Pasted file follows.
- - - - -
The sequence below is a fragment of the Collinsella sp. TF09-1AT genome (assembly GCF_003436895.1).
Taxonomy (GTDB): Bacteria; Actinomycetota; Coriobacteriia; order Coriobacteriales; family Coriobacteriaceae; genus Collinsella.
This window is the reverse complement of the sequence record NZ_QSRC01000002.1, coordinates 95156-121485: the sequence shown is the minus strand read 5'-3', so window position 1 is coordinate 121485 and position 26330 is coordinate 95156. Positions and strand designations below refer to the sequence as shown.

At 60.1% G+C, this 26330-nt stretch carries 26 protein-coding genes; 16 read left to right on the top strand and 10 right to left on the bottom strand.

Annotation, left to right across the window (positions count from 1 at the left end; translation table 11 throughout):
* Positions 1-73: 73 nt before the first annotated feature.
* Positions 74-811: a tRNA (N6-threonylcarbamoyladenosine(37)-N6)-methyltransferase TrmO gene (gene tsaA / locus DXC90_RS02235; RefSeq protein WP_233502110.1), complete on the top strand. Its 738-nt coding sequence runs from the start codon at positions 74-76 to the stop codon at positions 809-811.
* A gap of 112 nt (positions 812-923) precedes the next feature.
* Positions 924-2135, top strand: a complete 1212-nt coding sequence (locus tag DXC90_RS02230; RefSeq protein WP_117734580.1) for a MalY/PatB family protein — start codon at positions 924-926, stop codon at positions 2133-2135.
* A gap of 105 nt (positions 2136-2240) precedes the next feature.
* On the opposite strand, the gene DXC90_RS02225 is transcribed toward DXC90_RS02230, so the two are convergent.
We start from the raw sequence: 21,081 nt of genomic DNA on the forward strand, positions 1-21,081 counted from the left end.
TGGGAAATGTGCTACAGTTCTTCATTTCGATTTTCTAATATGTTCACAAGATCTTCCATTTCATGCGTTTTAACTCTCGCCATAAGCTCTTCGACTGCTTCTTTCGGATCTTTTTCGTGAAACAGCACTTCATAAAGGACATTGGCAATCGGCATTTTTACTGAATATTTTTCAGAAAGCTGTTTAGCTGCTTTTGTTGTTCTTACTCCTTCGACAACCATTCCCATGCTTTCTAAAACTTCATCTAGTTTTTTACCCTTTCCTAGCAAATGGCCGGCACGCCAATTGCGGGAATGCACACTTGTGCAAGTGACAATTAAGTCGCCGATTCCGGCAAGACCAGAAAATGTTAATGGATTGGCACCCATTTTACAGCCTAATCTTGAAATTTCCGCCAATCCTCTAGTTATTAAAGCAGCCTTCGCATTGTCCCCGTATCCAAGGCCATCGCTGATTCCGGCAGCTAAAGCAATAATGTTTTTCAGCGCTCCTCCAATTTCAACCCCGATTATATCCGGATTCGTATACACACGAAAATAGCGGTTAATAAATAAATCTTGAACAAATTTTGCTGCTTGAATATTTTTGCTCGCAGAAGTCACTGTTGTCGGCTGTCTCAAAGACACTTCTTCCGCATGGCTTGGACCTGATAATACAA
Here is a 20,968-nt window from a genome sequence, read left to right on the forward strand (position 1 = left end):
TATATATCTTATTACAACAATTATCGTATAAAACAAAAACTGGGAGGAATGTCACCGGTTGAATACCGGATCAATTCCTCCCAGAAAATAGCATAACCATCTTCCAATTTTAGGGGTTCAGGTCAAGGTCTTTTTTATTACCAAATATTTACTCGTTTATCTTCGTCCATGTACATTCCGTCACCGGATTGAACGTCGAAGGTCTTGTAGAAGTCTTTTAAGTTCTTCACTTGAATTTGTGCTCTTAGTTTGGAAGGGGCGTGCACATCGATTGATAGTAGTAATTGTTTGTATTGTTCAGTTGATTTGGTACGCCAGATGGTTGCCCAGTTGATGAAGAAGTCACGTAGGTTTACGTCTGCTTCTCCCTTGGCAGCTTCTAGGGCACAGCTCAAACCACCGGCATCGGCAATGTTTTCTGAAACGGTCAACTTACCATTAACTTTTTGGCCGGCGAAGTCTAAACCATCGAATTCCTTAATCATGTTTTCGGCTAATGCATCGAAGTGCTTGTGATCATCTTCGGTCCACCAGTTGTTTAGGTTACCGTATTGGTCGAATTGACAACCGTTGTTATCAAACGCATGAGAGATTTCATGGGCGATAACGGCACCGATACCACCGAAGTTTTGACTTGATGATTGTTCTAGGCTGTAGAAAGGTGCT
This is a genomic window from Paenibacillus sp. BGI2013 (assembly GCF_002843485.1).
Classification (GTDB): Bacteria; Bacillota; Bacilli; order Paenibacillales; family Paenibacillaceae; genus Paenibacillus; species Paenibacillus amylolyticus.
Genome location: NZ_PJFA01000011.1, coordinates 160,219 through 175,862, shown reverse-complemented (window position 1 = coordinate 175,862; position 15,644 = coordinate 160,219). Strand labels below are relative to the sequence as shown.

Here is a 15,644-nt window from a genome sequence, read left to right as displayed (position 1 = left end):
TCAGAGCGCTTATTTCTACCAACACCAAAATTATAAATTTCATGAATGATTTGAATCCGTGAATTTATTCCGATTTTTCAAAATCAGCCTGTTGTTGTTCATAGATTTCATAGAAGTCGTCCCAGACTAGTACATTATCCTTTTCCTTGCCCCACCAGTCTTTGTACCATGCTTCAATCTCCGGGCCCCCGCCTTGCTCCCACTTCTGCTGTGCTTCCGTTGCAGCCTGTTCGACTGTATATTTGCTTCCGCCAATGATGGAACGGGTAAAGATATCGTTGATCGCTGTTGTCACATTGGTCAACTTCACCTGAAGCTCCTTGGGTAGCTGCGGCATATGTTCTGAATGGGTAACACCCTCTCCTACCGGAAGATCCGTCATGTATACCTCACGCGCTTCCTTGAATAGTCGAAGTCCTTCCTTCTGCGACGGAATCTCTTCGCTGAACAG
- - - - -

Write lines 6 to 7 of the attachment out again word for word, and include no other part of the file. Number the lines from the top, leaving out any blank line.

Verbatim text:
* Positions 1-73: 73 nt before the first annotated feature.
* Positions 74-811: a tRNA (N6-threonylcarbamoyladenosine(37)-N6)-methyltransferase TrmO gene (gene tsaA / locus DXC90_RS02235; RefSeq protein WP_233502110.1), complete on the top strand. Its 738-nt coding sequence runs from the start codon at positions 74-76 to the stop codon at positions 809-811.